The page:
I was ready to not buy Apple ever again when after about three years someone at Apple tried to arrange a replacement and it would not get through higher people. They just extended the warrantee another year. When it kept having problemsa few people at Apple really came through and finally did a replacement.

    By problems I mean things like the screen would no longer work, The computer would not boot, the keyboard would not work, the trackpad no longer worked. After the replacement I still consider buying Apple again.

    So the gist is that it takes a whole lot of badness to get a true replacement. It really did seem though that if replacement parts were still readily available Apple would have kept trying to repair it rather than replace it.

  9. Elaida says:

    Hi,

    I work at an Apple service center in Quebec and the policy is that after 3 major repairs (logic board, screen, hd…) they replace the customer. It’s not a written in stone policy and the client has to call Apple and say that the machine has had 3 majour repairs and that they are tired and want an exchange. This seems to work most of the time.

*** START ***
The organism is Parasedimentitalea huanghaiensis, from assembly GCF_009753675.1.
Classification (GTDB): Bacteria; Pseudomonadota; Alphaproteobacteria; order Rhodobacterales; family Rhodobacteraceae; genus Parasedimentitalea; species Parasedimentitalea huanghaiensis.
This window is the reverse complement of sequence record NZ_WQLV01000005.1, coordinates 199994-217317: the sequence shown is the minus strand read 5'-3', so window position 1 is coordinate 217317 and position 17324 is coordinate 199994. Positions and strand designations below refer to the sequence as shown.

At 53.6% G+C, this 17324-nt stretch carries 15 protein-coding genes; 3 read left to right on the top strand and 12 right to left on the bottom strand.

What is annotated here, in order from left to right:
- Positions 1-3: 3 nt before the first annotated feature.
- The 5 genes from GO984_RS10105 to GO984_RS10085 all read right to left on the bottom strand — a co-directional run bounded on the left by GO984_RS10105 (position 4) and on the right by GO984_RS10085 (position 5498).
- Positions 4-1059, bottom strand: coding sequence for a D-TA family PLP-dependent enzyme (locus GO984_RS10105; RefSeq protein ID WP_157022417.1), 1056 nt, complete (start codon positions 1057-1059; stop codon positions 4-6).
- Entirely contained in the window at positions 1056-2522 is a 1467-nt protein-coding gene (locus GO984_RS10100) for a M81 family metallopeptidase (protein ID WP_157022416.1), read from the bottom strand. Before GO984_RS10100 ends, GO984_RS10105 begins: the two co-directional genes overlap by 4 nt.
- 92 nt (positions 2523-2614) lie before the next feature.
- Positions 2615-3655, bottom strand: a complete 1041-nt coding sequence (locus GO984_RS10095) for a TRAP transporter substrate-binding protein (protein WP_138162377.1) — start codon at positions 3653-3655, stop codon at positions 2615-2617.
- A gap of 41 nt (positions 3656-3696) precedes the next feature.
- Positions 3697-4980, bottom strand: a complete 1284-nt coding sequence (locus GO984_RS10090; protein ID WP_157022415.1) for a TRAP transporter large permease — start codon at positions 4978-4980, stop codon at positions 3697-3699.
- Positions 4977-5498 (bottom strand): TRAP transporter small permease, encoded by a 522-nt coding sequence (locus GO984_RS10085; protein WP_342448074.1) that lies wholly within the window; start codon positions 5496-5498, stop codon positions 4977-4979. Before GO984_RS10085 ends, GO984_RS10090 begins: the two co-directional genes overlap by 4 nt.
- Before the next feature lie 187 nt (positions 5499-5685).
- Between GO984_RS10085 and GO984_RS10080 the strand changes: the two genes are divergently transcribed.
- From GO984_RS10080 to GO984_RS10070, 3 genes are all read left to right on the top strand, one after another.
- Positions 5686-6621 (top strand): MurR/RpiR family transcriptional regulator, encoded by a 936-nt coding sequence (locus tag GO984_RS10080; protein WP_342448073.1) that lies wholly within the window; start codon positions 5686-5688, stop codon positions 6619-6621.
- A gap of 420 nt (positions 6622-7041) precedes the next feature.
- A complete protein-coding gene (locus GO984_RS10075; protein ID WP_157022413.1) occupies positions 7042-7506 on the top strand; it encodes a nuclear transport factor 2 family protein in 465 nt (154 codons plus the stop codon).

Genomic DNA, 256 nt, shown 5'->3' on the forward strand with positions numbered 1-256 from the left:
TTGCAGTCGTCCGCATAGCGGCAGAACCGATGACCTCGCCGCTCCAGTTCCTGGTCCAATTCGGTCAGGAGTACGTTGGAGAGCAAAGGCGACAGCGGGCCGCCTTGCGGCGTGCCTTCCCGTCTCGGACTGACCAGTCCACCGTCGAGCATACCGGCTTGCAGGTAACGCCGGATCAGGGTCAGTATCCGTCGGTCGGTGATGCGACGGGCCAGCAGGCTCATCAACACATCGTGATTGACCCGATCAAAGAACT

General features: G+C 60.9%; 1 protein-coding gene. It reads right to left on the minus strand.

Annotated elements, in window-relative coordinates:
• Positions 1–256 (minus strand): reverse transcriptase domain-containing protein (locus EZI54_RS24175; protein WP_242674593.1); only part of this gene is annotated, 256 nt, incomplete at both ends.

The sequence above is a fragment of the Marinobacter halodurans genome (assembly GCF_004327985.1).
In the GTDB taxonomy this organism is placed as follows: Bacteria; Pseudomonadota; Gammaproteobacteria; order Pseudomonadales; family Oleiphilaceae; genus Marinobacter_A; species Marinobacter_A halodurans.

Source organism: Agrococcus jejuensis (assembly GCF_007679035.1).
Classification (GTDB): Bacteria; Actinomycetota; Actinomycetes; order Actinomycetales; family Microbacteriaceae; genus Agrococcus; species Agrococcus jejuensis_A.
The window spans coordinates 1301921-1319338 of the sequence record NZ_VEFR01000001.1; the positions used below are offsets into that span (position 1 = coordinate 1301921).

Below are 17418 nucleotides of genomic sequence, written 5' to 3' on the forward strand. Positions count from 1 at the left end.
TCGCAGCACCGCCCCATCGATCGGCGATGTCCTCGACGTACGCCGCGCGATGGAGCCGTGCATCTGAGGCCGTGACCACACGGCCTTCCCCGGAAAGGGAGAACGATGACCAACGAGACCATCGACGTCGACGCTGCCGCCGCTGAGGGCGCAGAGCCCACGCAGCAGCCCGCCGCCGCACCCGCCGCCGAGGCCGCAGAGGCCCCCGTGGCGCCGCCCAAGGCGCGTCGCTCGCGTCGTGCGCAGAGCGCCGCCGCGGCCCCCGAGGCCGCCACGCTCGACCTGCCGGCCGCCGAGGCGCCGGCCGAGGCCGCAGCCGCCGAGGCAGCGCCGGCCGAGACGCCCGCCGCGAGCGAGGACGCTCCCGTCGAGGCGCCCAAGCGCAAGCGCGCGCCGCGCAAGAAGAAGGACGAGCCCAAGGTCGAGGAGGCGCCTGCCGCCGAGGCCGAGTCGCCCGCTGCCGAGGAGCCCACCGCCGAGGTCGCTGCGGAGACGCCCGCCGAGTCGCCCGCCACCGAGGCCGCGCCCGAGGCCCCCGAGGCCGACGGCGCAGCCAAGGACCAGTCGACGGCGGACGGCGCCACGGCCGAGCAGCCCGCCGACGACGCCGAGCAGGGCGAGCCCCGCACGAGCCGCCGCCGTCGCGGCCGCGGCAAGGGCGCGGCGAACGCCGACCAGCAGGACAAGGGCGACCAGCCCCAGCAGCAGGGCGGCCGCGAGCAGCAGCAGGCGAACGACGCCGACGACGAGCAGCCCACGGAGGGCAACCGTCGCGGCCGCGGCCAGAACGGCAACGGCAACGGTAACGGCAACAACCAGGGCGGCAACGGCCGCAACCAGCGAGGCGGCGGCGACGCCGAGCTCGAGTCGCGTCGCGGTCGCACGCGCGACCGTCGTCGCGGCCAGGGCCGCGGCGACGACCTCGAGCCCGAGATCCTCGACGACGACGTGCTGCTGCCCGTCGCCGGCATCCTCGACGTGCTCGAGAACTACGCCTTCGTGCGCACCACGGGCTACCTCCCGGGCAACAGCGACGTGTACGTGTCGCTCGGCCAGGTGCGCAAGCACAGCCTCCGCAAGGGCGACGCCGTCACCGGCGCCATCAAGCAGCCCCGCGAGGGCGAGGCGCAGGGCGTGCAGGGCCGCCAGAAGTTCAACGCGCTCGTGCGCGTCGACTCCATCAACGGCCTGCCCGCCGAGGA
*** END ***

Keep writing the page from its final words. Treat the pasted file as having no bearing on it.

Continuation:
10. MiltyKiss says:

    Call Apple Care; Generally, it’s been ‘three failures of the same component’, but I’ve read stories and heard of people who have gotten replacements after 3-4 issues (not with the same component either).

  11. Hackoff says:

    This is a true YMMV. I have had a variety of computers with Apple and on three separate occasions I have had computers replaced.

    Different reasons each time, but sometimes it just took some persistence to get it done.

    p.s. PC computers barely work when they are working! Three cheers for VISTA

  12. acordova says:

    If a “major” component is repaired 3 times over the span of warranty coverage, you should be able to get a new machine. Things like RAM failure don’t count (unless, of course, the Logic Board is the component causing the RAM failures). Like most undisclosed things at Apple, if you ask a retail employee, they will say it’s not true. Your best bet is to talk to AppleCare, who will most likely kick it back to the store, but you’ll have documented case notes pretty much saying the machine should be replaced.